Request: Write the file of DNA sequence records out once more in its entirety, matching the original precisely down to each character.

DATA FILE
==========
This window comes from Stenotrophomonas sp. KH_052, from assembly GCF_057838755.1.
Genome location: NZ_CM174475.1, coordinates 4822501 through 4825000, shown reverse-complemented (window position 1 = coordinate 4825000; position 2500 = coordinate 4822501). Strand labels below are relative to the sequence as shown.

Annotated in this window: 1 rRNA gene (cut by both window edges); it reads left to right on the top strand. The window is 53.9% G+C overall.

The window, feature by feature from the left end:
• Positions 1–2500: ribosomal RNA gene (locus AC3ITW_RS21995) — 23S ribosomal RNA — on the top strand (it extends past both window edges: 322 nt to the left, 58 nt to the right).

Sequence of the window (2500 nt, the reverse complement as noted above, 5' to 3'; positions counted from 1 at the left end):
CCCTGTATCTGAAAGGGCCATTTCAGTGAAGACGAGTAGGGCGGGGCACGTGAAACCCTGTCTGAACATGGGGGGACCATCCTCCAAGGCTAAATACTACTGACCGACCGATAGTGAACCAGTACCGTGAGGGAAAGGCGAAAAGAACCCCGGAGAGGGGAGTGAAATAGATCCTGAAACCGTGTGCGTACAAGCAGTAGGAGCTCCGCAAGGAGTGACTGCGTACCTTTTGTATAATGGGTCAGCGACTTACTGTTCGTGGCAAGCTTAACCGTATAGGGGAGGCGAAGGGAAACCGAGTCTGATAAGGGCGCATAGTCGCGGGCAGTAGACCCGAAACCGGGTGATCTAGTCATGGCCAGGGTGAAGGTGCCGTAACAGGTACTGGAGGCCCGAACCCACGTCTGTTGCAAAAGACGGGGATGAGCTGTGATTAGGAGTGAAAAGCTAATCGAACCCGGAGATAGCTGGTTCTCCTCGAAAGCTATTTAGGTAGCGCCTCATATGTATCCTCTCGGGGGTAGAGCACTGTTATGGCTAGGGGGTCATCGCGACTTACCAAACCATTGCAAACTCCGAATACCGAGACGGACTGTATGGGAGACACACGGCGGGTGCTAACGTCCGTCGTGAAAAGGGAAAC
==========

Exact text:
This window comes from Stenotrophomonas sp. KH_052, from assembly GCF_057838755.1.
Genome location: NZ_CM174475.1, coordinates 4822501 through 4825000, shown reverse-complemented (window position 1 = coordinate 4825000; position 2500 = coordinate 4822501). Strand labels below are relative to the sequence as shown.

Annotated in this window: 1 rRNA gene (cut by both window edges); it reads left to right on the top strand. The window is 53.9% G+C overall.

The window, feature by feature from the left end:
• Positions 1–2500: ribosomal RNA gene (locus AC3ITW_RS21995) — 23S ribosomal RNA — on the top strand (it extends past both window edges: 322 nt to the left, 58 nt to the right).

Sequence of the window (2500 nt, the reverse complement as noted above, 5' to 3'; positions counted from 1 at the left end):
CCCTGTATCTGAAAGGGCCATTTCAGTGAAGACGAGTAGGGCGGGGCACGTGAAACCCTGTCTGAACATGGGGGGACCATCCTCCAAGGCTAAATACTACTGACCGACCGATAGTGAACCAGTACCGTGAGGGAAAGGCGAAAAGAACCCCGGAGAGGGGAGTGAAATAGATCCTGAAACCGTGTGCGTACAAGCAGTAGGAGCTCCGCAAGGAGTGACTGCGTACCTTTTGTATAATGGGTCAGCGACTTACTGTTCGTGGCAAGCTTAACCGTATAGGGGAGGCGAAGGGAAACCGAGTCTGATAAGGGCGCATAGTCGCGGGCAGTAGACCCGAAACCGGGTGATCTAGTCATGGCCAGGGTGAAGGTGCCGTAACAGGTACTGGAGGCCCGAACCCACGTCTGTTGCAAAAGACGGGGATGAGCTGTGATTAGGAGTGAAAAGCTAATCGAACCCGGAGATAGCTGGTTCTCCTCGAAAGCTATTTAGGTAGCGCCTCATATGTATCCTCTCGGGGGTAGAGCACTGTTATGGCTAGGGGGTCATCGCGACTTACCAAACCATTGCAAACTCCGAATACCGAGACGGACTGTATGGGAGACACACGGCGGGTGCTAACGTCCGTCGTGAAAAGGGAAAC